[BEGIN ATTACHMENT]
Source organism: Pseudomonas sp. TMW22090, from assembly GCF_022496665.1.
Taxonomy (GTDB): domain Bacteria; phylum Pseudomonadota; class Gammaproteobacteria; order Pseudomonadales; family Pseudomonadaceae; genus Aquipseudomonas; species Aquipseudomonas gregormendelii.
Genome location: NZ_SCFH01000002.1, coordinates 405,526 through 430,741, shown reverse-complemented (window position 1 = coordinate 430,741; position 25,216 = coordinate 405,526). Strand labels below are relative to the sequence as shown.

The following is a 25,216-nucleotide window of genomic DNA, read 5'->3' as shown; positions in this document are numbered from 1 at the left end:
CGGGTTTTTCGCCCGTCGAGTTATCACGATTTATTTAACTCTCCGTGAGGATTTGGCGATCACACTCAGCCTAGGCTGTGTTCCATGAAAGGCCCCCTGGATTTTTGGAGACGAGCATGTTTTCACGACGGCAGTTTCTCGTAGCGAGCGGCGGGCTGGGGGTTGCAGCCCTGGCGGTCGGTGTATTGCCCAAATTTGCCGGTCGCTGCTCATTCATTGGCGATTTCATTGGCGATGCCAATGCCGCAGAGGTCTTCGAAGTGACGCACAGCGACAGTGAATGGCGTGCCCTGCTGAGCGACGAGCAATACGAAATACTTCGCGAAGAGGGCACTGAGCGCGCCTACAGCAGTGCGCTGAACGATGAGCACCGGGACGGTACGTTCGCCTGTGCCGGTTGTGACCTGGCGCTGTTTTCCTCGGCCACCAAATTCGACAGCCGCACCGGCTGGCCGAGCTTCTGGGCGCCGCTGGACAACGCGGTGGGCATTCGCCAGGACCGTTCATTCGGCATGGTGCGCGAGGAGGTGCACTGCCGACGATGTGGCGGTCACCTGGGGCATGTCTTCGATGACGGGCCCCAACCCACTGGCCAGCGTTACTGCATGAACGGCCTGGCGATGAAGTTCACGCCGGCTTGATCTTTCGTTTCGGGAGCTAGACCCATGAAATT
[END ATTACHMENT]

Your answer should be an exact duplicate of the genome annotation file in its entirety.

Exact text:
Source organism: Pseudomonas sp. TMW22090, from assembly GCF_022496665.1.
Taxonomy (GTDB): domain Bacteria; phylum Pseudomonadota; class Gammaproteobacteria; order Pseudomonadales; family Pseudomonadaceae; genus Aquipseudomonas; species Aquipseudomonas gregormendelii.
Genome location: NZ_SCFH01000002.1, coordinates 405,526 through 430,741, shown reverse-complemented (window position 1 = coordinate 430,741; position 25,216 = coordinate 405,526). Strand labels below are relative to the sequence as shown.

The following is a 25,216-nucleotide window of genomic DNA, read 5'->3' as shown; positions in this document are numbered from 1 at the left end:
CGGGTTTTTCGCCCGTCGAGTTATCACGATTTATTTAACTCTCCGTGAGGATTTGGCGATCACACTCAGCCTAGGCTGTGTTCCATGAAAGGCCCCCTGGATTTTTGGAGACGAGCATGTTTTCACGACGGCAGTTTCTCGTAGCGAGCGGCGGGCTGGGGGTTGCAGCCCTGGCGGTCGGTGTATTGCCCAAATTTGCCGGTCGCTGCTCATTCATTGGCGATTTCATTGGCGATGCCAATGCCGCAGAGGTCTTCGAAGTGACGCACAGCGACAGTGAATGGCGTGCCCTGCTGAGCGACGAGCAATACGAAATACTTCGCGAAGAGGGCACTGAGCGCGCCTACAGCAGTGCGCTGAACGATGAGCACCGGGACGGTACGTTCGCCTGTGCCGGTTGTGACCTGGCGCTGTTTTCCTCGGCCACCAAATTCGACAGCCGCACCGGCTGGCCGAGCTTCTGGGCGCCGCTGGACAACGCGGTGGGCATTCGCCAGGACCGTTCATTCGGCATGGTGCGCGAGGAGGTGCACTGCCGACGATGTGGCGGTCACCTGGGGCATGTCTTCGATGACGGGCCCCAACCCACTGGCCAGCGTTACTGCATGAACGGCCTGGCGATGAAGTTCACGCCGGCTTGATCTTTCGTTTCGGGAGCTAGACCCATGAAATT